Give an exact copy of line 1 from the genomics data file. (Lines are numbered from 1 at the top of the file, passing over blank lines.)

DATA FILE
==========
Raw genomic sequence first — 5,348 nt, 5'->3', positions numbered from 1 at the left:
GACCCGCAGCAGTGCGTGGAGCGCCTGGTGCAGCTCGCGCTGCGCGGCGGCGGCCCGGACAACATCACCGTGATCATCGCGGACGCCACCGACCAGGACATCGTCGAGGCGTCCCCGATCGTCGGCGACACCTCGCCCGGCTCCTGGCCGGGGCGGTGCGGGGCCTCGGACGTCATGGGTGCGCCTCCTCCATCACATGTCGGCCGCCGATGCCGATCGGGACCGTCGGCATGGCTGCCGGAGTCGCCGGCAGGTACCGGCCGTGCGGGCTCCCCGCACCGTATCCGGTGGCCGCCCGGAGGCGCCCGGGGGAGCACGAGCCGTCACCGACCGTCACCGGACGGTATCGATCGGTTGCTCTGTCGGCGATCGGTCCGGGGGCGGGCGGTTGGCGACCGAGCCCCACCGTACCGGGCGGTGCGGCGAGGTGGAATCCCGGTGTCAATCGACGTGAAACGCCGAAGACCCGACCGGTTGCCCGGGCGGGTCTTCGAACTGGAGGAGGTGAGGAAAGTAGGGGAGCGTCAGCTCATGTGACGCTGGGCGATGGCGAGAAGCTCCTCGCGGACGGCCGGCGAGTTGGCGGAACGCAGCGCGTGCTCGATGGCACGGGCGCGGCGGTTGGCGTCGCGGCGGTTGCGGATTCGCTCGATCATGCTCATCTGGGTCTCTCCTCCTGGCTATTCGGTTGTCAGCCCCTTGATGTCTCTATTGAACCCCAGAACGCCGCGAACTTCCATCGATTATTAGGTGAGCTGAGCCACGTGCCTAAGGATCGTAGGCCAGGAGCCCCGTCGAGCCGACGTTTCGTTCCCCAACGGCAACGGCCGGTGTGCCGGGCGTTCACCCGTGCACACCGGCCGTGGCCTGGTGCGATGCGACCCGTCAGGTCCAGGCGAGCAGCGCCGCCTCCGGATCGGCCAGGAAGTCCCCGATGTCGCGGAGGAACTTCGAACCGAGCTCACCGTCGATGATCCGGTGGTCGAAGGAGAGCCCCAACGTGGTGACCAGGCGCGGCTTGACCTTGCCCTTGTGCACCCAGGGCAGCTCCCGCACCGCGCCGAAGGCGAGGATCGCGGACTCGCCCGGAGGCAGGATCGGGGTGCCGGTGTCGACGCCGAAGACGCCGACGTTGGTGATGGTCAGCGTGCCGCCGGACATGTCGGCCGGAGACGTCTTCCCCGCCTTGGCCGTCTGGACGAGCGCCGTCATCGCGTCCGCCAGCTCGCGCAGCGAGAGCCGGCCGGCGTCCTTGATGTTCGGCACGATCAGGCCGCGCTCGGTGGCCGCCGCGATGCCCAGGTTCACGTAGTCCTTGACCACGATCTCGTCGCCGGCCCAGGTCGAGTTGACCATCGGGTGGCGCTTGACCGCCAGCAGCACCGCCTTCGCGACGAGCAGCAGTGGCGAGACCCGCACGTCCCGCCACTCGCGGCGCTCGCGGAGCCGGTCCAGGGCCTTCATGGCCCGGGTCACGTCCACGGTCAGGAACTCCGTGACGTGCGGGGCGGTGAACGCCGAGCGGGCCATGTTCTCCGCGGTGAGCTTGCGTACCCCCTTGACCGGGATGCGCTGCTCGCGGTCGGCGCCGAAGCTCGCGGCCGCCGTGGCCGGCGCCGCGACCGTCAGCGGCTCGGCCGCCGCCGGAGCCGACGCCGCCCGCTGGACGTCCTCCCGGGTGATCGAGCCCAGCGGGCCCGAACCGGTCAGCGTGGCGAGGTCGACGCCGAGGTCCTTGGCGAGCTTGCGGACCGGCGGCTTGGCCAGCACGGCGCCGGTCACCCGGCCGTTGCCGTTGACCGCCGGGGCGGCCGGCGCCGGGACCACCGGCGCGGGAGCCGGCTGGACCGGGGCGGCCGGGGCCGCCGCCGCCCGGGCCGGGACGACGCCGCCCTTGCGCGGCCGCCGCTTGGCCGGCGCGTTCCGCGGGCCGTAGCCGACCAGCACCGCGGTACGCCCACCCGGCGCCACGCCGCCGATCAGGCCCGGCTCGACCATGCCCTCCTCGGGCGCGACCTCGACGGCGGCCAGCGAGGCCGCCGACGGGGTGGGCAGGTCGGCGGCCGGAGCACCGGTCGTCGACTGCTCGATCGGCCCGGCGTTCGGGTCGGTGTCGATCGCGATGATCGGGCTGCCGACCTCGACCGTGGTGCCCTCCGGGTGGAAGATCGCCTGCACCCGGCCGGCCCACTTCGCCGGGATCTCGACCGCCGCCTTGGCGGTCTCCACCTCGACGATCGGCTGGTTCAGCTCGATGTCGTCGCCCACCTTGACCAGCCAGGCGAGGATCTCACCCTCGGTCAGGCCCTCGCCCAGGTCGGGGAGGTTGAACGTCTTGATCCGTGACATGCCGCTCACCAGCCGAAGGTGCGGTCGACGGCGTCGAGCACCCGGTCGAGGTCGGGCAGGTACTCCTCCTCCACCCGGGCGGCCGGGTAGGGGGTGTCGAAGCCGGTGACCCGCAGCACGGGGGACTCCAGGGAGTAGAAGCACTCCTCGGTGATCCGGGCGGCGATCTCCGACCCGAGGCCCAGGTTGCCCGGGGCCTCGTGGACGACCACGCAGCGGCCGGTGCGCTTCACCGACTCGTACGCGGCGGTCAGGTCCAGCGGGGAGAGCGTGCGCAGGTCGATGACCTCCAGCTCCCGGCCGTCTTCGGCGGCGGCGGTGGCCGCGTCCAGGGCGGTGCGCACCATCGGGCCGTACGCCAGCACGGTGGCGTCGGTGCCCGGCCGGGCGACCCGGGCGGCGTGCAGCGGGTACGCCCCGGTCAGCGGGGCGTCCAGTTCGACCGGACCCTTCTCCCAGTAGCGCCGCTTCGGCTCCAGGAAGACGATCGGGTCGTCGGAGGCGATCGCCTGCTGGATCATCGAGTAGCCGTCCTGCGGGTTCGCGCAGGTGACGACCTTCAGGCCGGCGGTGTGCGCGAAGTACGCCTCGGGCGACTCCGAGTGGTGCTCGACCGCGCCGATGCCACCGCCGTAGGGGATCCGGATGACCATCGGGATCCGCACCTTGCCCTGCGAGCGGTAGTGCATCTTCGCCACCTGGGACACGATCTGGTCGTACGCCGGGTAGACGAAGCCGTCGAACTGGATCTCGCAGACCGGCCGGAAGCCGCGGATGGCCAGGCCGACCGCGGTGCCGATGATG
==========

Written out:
Raw genomic sequence first — 5,348 nt, 5'->3', positions numbered from 1 at the left: